In an e-mail to Dr. Maycon's attorney, Little had this to say about dropping Dr. Maycon from the case: "I am in receipt of your recent e-mail regarding the dismissal of Dr. Maycon from the lawsuit. As you will recall, I addressed this issue with you several months ago via telephone and inquired at the same time whether your client was willing to offer any money to release him from the suit in that his liability is limited compared to the other parties. Until your recent e-mail regarding Dr. Maycon, I had not heard back from you regarding an offer. Is there an offer at this time to release him from this litigation? I look forward to your response."
In a brief Little filed, she argued that Dr. Maycon should have initiated contact with the hospital the night he was on duty, rather than waiting for someone to contact him. But that assertion wasn't backed up by an expert witness.
Without an expert witness, Dr. Maycon should not have remained a defendant in the case, said D. Cheryl Atwell, the Akron, Ohio, attorney representing Dr. Maycon in his counterclaim against Little.
"Lawsuits shouldn't be open if the plaintiff can't get an expert," Atwell said. "For any physician anywhere it is significant that they have equal treatment in the courts."
A rare court victory
A judge for the Stark County Court of Common Pleas agreed that the lawsuit against Dr. Maycon was frivolous without a medical expert to back up its claim that Dr. Maycon was negligent.
In January, he ordered Little to pay Dr. Maycon $6,000. The dollar amount represents the time Dr. Maycon spent to prepare for and attend depositions as well as his time to prepare for trial.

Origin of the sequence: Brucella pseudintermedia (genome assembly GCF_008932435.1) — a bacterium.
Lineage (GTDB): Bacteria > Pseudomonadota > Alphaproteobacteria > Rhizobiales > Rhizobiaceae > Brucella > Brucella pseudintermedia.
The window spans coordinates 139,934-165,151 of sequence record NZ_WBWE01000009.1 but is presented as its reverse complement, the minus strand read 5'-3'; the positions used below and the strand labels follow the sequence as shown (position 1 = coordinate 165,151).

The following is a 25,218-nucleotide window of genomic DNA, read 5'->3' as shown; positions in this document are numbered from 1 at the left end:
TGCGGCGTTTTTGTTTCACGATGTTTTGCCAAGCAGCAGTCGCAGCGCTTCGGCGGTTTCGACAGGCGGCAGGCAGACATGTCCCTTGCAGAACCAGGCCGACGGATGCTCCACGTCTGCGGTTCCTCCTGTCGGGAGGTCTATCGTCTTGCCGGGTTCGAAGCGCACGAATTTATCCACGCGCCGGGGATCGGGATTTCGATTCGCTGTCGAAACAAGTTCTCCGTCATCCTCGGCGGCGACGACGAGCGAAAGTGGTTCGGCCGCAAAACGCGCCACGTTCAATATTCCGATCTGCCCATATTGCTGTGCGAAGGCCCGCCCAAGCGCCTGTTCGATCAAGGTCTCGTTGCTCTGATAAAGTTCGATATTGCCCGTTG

Little, who did not return calls for comment, has appealed the ruling to the Ohio Court of Appeals Fifth Appellate District in Stark County, Ohio. In her brief she argues, among other things, that the trial judge didn't have the jurisdiction to impose sanctions against her, and she said the lack of a medical expert does not mean the lawsuit was frivolous.
The American Medical Association/State Medical Societies Litigation Center and the Ohio State Medical Assn. are backing Dr. Maycon in the appeal that the court heard in late August. It's one of the cases that OSMA's frivolous lawsuit committee members decided to get behind because they found it was such an egregious example of a case without merit.
"Physicians in Ohio are not opposed to someone having their day in court," said Almeta E. Cooper, OSMA's general counsel. "What they are opposed to are cases being brought that aren't meritorious."
The AMA and OSMA in their friend-of-the-court brief point out that the cost of medical liability litigation is enormous and that while it's not the court's job "to remove that burden entirely, it is for this court to apply the accepted law against frivolous litigation when an appropriate case arises." Cooper noted that it costs a physician's insurance company anywhere between $8,000 and $25,000 to open a case and close it, even if the physician does not ultimately pay any money and is dropped from the lawsuit.
"Lawyers, like physicians, are subject to objective standards of conduct, and in this case Ms. Little violated those standards," the AMA and OSMA brief states. "Ms. Little's excuse for keeping Dr. Maycon in the case is that it should have been within the province of the jury, acting on its own judgment and without expert witness testimony, to have determined that Dr. Maycon should have examined Mr. Barbato before he actually did. Had this occurred, she contends, the pain Mr. Barbato had before proper treatment would have been reduced. The argument is not only bad law, it is also bad public policy."
Preventing bad public policy and getting lawyers to think twice about who they are naming in a lawsuit is the reason, said Dr. Maycon, he went to court in the first place.
"I'm hoping [this case] will be a start and that physicians can see that they do have recourse," Dr. Maycon said. "If this case sets a precedent, that is all I want. It's not about the money."
It's about saving other physicians from being named in frivolous lawsuits that would open them up to feeling the frustration and aggravation that he's experienced.
Tanya Albert amednews correspondent—